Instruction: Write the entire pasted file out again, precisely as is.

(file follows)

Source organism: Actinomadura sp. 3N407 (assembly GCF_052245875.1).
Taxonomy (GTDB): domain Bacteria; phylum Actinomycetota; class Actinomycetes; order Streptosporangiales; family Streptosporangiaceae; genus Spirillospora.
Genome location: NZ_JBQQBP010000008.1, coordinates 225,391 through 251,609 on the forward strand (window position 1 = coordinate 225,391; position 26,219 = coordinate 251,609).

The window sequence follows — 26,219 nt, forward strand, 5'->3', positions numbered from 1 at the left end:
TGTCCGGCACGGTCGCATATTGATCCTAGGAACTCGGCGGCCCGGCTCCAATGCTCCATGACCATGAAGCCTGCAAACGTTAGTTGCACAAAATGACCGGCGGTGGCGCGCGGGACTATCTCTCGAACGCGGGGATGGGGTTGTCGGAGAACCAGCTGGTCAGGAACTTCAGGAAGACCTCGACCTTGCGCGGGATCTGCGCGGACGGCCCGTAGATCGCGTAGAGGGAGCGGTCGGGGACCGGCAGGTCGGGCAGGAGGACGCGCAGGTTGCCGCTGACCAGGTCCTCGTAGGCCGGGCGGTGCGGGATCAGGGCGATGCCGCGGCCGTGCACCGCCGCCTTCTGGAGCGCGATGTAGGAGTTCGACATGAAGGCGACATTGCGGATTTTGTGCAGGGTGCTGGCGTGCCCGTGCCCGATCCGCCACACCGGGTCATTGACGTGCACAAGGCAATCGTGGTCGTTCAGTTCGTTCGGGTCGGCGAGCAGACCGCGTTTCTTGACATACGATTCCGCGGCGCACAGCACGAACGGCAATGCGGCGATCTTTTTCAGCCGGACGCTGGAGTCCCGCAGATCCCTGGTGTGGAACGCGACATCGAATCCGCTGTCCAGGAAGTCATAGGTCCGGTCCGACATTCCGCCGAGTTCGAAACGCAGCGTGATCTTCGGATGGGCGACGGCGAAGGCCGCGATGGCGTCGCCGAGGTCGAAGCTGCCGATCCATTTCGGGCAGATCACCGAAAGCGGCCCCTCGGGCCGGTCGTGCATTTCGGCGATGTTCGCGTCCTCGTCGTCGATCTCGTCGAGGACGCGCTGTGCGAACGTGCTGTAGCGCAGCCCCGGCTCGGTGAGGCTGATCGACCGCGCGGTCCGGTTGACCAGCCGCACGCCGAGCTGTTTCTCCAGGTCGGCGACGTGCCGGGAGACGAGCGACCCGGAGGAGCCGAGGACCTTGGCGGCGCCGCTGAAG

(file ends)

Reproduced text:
Source organism: Actinomadura sp. 3N407 (assembly GCF_052245875.1).
Taxonomy (GTDB): domain Bacteria; phylum Actinomycetota; class Actinomycetes; order Streptosporangiales; family Streptosporangiaceae; genus Spirillospora.
Genome location: NZ_JBQQBP010000008.1, coordinates 225,391 through 251,609 on the forward strand (window position 1 = coordinate 225,391; position 26,219 = coordinate 251,609).

The window sequence follows — 26,219 nt, forward strand, 5'->3', positions numbered from 1 at the left end:
TGTCCGGCACGGTCGCATATTGATCCTAGGAACTCGGCGGCCCGGCTCCAATGCTCCATGACCATGAAGCCTGCAAACGTTAGTTGCACAAAATGACCGGCGGTGGCGCGCGGGACTATCTCTCGAACGCGGGGATGGGGTTGTCGGAGAACCAGCTGGTCAGGAACTTCAGGAAGACCTCGACCTTGCGCGGGATCTGCGCGGACGGCCCGTAGATCGCGTAGAGGGAGCGGTCGGGGACCGGCAGGTCGGGCAGGAGGACGCGCAGGTTGCCGCTGACCAGGTCCTCGTAGGCCGGGCGGTGCGGGATCAGGGCGATGCCGCGGCCGTGCACCGCCGCCTTCTGGAGCGCGATGTAGGAGTTCGACATGAAGGCGACATTGCGGATTTTGTGCAGGGTGCTGGCGTGCCCGTGCCCGATCCGCCACACCGGGTCATTGACGTGCACAAGGCAATCGTGGTCGTTCAGTTCGTTCGGGTCGGCGAGCAGACCGCGTTTCTTGACATACGATTCCGCGGCGCACAGCACGAACGGCAATGCGGCGATCTTTTTCAGCCGGACGCTGGAGTCCCGCAGATCCCTGGTGTGGAACGCGACATCGAATCCGCTGTCCAGGAAGTCATAGGTCCGGTCCGACATTCCGCCGAGTTCGAAACGCAGCGTGATCTTCGGATGGGCGACGGCGAAGGCCGCGATGGCGTCGCCGAGGTCGAAGCTGCCGATCCATTTCGGGCAGATCACCGAAAGCGGCCCCTCGGGCCGGTCGTGCATTTCGGCGATGTTCGCGTCCTCGTCGTCGATCTCGTCGAGGACGCGCTGTGCGAACGTGCTGTAGCGCAGCCCCGGCTCGGTGAGGCTGATCGACCGCGCGGTCCGGTTGACCAGCCGCACGCCGAGCTGTTTCTCCAGGTCGGCGACGTGCCGGGAGACGAGCGACCCGGAGGAGCCGAGGACCTTGGCGGCGCCGCTGAAG